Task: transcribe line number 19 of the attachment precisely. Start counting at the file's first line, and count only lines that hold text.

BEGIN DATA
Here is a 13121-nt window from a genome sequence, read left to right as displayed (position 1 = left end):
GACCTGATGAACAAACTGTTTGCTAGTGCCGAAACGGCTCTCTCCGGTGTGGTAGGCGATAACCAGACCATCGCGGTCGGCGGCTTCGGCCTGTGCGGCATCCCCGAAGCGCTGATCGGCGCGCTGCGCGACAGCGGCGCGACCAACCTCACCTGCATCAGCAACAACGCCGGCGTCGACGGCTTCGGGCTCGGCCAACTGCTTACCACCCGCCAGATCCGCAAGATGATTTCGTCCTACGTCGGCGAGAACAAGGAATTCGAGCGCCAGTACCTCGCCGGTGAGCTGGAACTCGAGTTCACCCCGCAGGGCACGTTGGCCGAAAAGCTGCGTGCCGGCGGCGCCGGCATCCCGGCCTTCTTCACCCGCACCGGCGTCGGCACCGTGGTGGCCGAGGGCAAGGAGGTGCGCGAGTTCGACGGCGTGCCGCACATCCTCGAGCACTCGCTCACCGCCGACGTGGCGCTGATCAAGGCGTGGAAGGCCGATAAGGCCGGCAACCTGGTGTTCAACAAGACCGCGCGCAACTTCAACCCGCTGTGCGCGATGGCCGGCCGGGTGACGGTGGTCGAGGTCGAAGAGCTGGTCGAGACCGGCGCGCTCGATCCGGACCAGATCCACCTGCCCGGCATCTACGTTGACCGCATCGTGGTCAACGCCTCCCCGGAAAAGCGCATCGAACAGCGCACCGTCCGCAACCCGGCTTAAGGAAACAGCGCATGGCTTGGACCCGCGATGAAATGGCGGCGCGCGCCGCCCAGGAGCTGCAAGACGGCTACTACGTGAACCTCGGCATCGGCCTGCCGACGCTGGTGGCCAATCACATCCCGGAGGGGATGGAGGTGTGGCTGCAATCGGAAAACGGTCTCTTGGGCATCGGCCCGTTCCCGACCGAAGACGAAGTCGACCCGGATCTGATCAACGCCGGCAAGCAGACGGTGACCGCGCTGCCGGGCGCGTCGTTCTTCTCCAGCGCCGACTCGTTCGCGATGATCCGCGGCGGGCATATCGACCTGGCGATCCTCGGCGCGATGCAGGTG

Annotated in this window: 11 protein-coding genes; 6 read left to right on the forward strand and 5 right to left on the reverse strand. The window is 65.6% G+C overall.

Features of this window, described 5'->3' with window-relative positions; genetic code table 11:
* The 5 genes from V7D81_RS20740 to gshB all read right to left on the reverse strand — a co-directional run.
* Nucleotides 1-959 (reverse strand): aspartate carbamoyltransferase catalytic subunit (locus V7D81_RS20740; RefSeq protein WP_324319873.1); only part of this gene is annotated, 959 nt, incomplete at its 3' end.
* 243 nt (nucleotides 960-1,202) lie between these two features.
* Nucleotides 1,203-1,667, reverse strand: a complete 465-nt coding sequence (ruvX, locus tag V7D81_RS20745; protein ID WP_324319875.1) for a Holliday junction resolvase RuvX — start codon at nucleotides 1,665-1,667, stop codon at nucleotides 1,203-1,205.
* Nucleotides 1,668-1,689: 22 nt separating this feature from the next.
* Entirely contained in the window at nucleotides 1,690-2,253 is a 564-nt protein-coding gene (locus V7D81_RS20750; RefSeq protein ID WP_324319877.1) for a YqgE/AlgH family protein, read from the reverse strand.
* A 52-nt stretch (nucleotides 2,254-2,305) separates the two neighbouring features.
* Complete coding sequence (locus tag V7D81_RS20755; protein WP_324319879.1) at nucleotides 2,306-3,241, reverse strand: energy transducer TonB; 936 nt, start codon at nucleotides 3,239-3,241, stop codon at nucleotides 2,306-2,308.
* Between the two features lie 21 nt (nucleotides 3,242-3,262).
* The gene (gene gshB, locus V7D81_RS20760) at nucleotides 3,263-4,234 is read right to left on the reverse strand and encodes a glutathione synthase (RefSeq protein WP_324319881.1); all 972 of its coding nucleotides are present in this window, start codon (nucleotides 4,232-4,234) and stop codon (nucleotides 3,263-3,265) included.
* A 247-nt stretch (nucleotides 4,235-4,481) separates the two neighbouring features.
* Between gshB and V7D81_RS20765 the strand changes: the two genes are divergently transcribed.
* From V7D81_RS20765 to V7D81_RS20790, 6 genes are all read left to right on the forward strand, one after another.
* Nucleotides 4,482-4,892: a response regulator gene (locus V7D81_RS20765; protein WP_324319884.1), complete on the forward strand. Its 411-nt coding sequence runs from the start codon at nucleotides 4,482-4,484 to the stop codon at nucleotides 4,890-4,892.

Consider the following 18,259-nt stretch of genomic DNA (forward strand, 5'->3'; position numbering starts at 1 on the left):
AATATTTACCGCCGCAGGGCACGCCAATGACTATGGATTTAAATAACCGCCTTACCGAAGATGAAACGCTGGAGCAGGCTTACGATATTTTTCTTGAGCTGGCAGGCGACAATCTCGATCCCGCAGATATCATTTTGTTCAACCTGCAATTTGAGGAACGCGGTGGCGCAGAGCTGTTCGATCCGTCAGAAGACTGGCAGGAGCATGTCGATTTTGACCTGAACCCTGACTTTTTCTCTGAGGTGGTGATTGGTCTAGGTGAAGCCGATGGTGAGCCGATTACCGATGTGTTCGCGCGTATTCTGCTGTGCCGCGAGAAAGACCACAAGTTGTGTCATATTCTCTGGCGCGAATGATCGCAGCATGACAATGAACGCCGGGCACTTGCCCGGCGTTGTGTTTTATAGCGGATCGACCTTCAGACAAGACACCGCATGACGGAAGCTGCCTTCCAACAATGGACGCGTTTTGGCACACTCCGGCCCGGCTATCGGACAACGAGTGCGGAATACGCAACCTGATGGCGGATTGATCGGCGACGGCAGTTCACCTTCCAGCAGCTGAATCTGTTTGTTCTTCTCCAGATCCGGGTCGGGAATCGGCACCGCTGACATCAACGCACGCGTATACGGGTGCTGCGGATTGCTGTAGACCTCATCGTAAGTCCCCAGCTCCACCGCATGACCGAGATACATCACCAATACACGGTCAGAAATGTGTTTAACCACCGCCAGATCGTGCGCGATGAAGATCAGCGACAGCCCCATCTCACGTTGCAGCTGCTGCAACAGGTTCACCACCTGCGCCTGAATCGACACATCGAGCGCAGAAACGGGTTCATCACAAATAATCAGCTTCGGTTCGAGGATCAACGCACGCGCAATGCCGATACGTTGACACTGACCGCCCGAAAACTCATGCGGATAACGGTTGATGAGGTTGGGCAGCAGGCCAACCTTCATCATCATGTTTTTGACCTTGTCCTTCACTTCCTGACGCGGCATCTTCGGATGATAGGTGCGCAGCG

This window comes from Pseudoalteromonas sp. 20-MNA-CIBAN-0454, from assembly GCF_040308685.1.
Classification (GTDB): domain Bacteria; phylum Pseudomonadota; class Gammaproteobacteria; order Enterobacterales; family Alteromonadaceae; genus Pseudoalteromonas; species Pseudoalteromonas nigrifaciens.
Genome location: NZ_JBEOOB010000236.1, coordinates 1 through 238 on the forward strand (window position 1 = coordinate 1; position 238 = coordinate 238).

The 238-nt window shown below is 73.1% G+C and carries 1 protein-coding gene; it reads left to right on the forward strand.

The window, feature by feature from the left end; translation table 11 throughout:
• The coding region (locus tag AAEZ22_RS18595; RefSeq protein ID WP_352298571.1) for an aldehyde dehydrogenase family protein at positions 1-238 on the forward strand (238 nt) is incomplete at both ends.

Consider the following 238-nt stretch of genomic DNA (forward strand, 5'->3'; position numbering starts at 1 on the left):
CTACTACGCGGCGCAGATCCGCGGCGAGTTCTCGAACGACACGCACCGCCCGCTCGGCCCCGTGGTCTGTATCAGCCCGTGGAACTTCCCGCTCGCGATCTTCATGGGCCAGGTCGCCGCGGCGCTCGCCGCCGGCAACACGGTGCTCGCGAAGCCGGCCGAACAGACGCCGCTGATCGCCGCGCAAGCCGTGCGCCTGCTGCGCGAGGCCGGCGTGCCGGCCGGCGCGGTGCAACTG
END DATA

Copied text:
Consider the following 18,259-nt stretch of genomic DNA (forward strand, 5'->3'; position numbering starts at 1 on the left):